SHAFAQNA – Like the four countries facing extreme hunger crises today, the famine that gripped Ethiopia from 1983 to 1985 struggled for attention until it was far too late.
There was conflict. There had been years of consecutive drought – similar to Somalia now. The government spent its money on fighting, not aid. The rich world eventually reacted, with Bob Geldof and Live Aid at the forefront of a public funding campaign. But access in a time of war was hard. By 1984, 200,000 mostly starving Ethiopians had died, young children often the first to go. The final toll was closer to one million.
More than three decades later, the stakes are arguably even higher. A badly strained humanitarian system finds itself facing not one but four vast challenges. In all, more than 20 million people are at risk of starvation and famine across South Sudan, Somalia, Yemen, and northeastern Nigeria.
Much has been learnt since 1984: the value of building resilience before crises arrive, the role climate change plays, the imperative of early conflict prevention, the importance of cash aid, the need to prioritise water as well as food. Nonetheless, the goal posts for those struggling to reach the world’s most vulnerable and provide them with life-saving assistance have shifted far downfield. Why?
The simple answer is conflict. It’s the one symptom that afflicts all four famine-facing regions listed above. And that’s not to mention how the effects of war in places like Iraq and Syria, including the mass migration to Europe, have drained valuable humanitarian resources and donor dollars.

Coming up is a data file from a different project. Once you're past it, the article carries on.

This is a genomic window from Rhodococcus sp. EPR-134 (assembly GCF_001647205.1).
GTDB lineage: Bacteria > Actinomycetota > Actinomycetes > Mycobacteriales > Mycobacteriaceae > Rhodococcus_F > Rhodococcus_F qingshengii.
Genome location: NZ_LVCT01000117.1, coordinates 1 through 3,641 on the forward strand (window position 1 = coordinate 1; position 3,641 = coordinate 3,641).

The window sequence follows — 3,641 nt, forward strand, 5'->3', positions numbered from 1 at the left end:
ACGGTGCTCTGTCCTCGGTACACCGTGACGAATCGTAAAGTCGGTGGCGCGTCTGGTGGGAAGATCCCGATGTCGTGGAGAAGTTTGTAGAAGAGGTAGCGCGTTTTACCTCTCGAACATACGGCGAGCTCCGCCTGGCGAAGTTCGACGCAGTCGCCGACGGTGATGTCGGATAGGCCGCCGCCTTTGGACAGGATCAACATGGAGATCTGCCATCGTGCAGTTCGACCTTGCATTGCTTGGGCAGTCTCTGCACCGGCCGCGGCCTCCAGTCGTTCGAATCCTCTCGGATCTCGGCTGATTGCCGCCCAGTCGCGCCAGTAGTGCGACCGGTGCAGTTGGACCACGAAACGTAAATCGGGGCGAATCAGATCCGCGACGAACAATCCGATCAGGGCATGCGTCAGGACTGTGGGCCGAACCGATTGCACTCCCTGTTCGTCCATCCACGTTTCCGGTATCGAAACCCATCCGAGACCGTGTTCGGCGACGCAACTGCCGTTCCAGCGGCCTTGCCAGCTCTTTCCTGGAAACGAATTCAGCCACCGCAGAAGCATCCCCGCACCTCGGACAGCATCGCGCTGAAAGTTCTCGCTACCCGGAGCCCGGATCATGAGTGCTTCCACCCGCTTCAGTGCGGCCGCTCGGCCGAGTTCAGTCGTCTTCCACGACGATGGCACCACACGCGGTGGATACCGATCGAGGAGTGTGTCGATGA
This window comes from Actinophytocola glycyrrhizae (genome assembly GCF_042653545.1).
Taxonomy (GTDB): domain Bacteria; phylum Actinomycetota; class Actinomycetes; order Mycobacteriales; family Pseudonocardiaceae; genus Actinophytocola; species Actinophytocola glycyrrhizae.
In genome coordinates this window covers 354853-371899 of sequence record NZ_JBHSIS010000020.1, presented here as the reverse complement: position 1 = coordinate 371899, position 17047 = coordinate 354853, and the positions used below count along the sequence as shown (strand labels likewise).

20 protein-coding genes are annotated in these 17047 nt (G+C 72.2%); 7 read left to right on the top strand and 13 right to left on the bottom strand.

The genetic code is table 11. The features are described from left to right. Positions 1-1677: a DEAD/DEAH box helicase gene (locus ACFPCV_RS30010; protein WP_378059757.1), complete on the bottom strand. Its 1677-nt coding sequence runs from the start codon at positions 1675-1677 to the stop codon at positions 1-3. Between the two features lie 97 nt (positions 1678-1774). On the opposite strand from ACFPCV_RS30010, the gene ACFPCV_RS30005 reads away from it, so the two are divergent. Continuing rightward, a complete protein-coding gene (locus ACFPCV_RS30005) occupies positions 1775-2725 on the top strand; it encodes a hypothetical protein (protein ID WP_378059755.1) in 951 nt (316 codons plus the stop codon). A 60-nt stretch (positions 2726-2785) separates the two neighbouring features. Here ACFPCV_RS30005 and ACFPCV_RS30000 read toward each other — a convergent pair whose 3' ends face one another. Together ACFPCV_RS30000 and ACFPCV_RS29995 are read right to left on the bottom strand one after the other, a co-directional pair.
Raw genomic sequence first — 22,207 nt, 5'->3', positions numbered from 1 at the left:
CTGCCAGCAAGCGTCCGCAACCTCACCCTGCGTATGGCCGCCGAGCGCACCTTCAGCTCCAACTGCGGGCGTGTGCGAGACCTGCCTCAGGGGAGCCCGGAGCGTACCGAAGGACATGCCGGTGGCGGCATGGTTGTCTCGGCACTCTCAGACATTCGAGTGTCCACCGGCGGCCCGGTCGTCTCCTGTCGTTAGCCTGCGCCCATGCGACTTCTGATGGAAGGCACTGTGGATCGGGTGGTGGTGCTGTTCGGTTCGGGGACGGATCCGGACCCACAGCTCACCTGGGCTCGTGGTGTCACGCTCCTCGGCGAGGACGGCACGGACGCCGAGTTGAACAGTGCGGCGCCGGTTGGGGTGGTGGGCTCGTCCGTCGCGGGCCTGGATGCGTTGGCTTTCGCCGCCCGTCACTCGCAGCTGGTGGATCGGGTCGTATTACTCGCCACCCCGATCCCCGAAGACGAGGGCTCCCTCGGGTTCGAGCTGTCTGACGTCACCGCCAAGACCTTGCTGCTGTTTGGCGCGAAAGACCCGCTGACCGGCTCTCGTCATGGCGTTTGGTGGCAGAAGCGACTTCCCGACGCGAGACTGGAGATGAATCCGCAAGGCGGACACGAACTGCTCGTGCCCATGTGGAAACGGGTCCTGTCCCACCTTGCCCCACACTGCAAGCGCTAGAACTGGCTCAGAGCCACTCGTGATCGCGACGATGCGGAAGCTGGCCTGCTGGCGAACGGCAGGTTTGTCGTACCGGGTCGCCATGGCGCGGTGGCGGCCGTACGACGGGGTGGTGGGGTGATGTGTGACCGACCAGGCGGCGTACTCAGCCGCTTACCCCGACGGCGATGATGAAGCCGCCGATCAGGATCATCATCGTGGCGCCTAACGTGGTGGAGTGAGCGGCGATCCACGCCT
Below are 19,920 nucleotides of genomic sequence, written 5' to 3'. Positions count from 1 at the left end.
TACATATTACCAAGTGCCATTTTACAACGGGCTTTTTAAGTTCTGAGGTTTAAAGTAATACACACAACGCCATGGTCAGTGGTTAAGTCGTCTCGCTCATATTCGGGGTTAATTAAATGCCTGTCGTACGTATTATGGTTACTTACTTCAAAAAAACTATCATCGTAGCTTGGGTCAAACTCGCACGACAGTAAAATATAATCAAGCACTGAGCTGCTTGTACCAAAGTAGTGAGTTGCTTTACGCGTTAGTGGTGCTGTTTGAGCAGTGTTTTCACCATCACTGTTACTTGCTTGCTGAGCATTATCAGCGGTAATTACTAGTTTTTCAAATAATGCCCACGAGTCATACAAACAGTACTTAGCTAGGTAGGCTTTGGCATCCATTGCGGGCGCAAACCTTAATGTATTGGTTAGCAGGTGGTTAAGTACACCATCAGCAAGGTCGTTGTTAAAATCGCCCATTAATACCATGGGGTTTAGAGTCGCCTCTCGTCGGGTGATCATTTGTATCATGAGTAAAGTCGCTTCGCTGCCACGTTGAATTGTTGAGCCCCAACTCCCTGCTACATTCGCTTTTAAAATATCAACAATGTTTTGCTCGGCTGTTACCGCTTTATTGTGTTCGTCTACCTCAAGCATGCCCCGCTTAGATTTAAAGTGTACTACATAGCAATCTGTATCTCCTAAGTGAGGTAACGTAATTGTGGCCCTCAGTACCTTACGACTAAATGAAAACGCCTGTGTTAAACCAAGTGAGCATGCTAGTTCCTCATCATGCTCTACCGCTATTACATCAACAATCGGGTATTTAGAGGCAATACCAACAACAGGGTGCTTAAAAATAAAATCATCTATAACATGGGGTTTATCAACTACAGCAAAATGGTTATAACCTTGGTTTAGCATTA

As Nancy Lindborg, president of the US Institute of Peace, pointed out in testimony last week before the US Senate Foreign Relations Committee, “humanitarian assistance flows have shifted from 80 percent of global aid going to victims of natural disasters to now 80 percent going to assist victims of violent conflict.”
Unfortunately, Lindborg’s remarks may well have fallen on deaf ears: President Donald Trump’s administration is threatening draconian cuts to the State Department’s budget, affecting US funding for everything from UN peacekeeping to the United Nations Development Programme and UNICEF.
And garnering the attention required to generate the $4.4 billion the UN says is required by July to stave off a humanitarian “catastrophe” is only part of the battle. Devising the correct response strategy and securing the necessary access in complex and fragmented war zones is likely to be even harder.
These four famines or near-famines do have similarities, but they also have different origins, different trajectories, and therefore different needs. Local factors are at play, with each country prone to its own combination of flaring conflict, weak governance, poor infrastructure, and failing markets.